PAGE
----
The biggest challenge in leadership development is time constraints faced by the leaders themselves.

Selen Turner

In this edition of our new Leadership Development Interview Series, we sat down with Selen Turner who told us about some of the programs she’s worked on in her role as Global Talent Director at Cordis. She shared some fascinating insights into the importance of continuous improvement, constantly striving to meet learners where they are, and the challenges of engaging busy leaders.

Selen, can you tell us a bit about yourself and your current role?

I am the Director of Talent Development, Talent Management, and Learning at Cordis. My role involves overseeing learning and development, as well as all aspects of talent management. We’re in the process of transforming the organization, focusing on culture and behavior change to drive success. Cordis, with over 60 years of legacy in the medical device field, recently became a standalone company, and we’re now in our third year of this exciting journey.

What are the current top 1-2 pain points when it comes to people, culture and teams? Why is this an issue, you think?

The major pain points are the volatile market trends and the fast-paced change in needs, especially being a global company operating in over 70 countries. Balancing the global nature and understanding the needs of each country while ensuring that our talent and learning team can meet our learners where they are is a challenge. Additionally, stabilizing budgets and managing expenses are universal challenges across companies.

What have you tried to resolve or tackle that?

To tackle these challenges, we’ve emphasized continuous improvement and revisiting existing policies to create the company we want. We identified nine critical skills that everyone in the organization should embody, such as continuous improvement, creativity, innovation, and decision-making. We’ve developed a program called “Transformation Trendsetter” with a blended learning approach, integrating self-paced content, workshops, and leadership development programs focused on various aspects like building trust and empowering decision-making.

Which tools and programs do you have in place, and how do you currently select new leadership talent to develop?

We use a variety of programs and tools for leadership development, including Seasoned Leaders, New People Manager Program, and Aspiring People Manager Program. These are designed to cater to different levels of leadership and potential leaders. We use surveys like the Voice of the Teammate to gauge engagement and understand needs, and we hold managers accountable for including survey feedback in their goal-setting process. Our programs are designed to enable, empower, and engage, focusing on nurturing the right behaviors and capabilities in leaders.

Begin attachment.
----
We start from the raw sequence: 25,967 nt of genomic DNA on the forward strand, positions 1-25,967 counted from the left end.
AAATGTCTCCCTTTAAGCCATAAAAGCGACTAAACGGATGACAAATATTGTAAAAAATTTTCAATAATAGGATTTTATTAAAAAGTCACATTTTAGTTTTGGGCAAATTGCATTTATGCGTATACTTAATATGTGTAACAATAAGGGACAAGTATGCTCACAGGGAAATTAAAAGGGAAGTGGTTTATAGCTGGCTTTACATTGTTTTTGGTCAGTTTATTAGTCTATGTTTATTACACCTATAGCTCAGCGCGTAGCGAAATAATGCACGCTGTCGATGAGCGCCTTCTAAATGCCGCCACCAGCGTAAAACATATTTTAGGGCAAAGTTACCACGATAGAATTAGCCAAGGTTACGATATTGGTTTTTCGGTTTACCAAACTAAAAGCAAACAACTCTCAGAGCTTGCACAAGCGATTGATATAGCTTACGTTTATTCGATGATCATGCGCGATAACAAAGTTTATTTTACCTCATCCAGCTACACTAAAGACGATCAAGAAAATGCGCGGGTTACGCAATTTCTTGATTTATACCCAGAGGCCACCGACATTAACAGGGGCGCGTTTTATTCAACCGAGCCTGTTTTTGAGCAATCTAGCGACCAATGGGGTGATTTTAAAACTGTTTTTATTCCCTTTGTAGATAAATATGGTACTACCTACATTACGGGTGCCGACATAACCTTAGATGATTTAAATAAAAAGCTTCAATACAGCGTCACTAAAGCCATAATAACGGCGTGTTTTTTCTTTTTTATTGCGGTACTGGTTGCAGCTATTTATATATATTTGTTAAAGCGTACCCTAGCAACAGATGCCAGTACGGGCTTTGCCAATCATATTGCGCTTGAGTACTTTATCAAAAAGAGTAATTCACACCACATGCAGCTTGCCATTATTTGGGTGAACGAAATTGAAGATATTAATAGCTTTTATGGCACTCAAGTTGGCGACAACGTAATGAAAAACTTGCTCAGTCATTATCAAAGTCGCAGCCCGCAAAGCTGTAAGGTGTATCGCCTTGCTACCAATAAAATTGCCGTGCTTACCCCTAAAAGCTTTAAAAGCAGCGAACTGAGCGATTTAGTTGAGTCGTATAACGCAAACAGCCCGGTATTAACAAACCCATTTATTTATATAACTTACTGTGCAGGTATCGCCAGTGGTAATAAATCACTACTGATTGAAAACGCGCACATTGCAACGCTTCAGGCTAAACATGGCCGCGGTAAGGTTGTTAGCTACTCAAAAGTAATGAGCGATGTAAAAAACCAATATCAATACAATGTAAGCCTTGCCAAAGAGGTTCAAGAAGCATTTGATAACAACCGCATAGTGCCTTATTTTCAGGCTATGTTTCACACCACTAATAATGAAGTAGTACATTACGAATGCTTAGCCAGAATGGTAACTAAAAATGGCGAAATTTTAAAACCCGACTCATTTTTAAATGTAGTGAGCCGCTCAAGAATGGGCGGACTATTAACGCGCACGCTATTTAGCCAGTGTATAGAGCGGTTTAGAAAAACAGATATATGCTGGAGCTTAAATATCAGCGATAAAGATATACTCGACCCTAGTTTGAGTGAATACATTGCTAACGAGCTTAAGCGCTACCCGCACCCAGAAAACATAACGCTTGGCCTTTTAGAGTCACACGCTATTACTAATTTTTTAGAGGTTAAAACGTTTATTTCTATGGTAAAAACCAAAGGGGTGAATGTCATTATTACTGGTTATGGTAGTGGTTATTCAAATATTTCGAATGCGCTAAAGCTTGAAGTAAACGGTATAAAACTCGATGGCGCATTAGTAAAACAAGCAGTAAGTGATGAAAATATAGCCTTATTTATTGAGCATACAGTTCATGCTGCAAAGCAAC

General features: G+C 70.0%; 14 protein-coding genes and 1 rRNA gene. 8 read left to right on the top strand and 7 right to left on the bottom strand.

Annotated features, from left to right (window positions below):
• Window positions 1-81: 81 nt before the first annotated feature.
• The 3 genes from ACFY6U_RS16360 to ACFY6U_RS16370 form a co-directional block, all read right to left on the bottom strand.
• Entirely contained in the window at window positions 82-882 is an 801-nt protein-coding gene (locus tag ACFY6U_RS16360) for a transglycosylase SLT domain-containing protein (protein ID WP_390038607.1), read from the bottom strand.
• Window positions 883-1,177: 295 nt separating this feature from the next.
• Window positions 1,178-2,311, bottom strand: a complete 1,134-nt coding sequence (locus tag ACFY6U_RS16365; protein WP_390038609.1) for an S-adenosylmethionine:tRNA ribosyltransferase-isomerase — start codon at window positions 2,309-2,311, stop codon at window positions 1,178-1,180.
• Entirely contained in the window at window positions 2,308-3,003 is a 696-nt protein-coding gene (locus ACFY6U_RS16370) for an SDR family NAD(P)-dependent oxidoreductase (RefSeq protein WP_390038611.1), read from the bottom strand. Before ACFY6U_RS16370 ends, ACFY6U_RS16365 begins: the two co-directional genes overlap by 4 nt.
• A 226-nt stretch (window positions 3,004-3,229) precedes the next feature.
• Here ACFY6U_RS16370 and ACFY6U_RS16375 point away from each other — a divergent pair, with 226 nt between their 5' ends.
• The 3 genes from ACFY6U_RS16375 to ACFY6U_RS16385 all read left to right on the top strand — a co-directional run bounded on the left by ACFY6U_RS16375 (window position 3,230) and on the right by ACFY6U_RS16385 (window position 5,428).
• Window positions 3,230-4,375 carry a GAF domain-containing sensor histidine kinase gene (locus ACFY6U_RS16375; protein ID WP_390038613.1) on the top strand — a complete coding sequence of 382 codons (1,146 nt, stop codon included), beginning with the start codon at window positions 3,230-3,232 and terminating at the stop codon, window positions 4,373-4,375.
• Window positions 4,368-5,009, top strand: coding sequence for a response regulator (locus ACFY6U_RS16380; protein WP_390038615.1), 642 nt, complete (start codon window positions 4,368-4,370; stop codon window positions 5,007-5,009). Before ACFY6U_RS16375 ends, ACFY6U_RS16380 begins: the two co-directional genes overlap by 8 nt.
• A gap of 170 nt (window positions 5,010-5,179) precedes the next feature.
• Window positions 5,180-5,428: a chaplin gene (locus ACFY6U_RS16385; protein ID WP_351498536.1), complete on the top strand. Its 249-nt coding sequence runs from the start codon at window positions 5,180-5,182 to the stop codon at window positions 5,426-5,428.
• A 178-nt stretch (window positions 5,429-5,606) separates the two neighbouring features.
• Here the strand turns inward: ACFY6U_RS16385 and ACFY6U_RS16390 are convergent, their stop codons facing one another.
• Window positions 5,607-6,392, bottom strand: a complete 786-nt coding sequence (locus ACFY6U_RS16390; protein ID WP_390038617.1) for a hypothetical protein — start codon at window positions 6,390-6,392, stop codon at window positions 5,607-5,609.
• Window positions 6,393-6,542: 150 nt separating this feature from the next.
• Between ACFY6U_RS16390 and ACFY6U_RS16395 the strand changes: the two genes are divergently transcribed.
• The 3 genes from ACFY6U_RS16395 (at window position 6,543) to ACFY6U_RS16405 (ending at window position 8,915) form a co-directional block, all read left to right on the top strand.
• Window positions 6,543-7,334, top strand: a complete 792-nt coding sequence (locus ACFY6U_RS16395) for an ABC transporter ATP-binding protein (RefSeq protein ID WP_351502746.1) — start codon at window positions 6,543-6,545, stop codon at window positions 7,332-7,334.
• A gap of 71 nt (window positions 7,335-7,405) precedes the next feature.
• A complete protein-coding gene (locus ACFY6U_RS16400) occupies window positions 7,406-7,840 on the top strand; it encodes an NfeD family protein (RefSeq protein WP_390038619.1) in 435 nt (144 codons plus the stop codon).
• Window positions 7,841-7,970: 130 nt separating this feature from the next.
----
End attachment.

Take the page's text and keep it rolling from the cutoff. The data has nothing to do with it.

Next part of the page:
What are some current challenges with leadership development overall in your company? What are hard parts about developing leaders?

The biggest challenge in leadership development is time constraints faced by the leaders themselves. Despite best-in-class program designs, the attention and time of our learners are often divided due to their daily responsibilities and urgencies. Facilitating engagement and ensuring continuous learning amidst these constraints is a significant challenge.

What does leadership mean to you, and which skills do people need to succeed as a leader?

Leadership, to me, is about enabling, empowering, and engaging. It involves nurturing an environment where ideas are heard, making decisions, and engaging teams in discussions and thought processes. Leaders need to enable behaviors that align with organizational goals, encourage continuous improvement, and engage their teams in meaningful ways.

Have you considered using AI tools in developing the future generation of leaders? Why/why not?

I am interested in AI, especially in automating talent processes and creating valuable data-driven decisions. AI simulations for leadership development are also being considered, as they offer a safe space for leaders to practice conversations and decision-making. However, the human element in facilitation and real-life coaching cannot be replaced by AI. I am particularly excited about AI’s potential in HRIS implementations to enhance data analytics and insights.

What applications of AI seem most promising to you from a leadership development standpoint? Where does AI fall flat?

The most promising AI applications in leadership development lie in data analytics and simulation-based learning for practicing leadership skills. AI can create more valuable data for better decision-making and offer realistic simulations for leaders to practice and learn. However, AI falls short in replacing human facilitation and coaching, which are crucial for real-life application and understanding of leadership challenges. The combination of AI and human interaction is essential for effective leadership development.

To learn from more experts on how to grow leaders at your company, check out our full list of interviews here.

If you’re looking to grow future leaders at your own company, get in touch to see how Bunch can enable you to give every person in your company a personalized, continuous development program in just 2 minutes a day.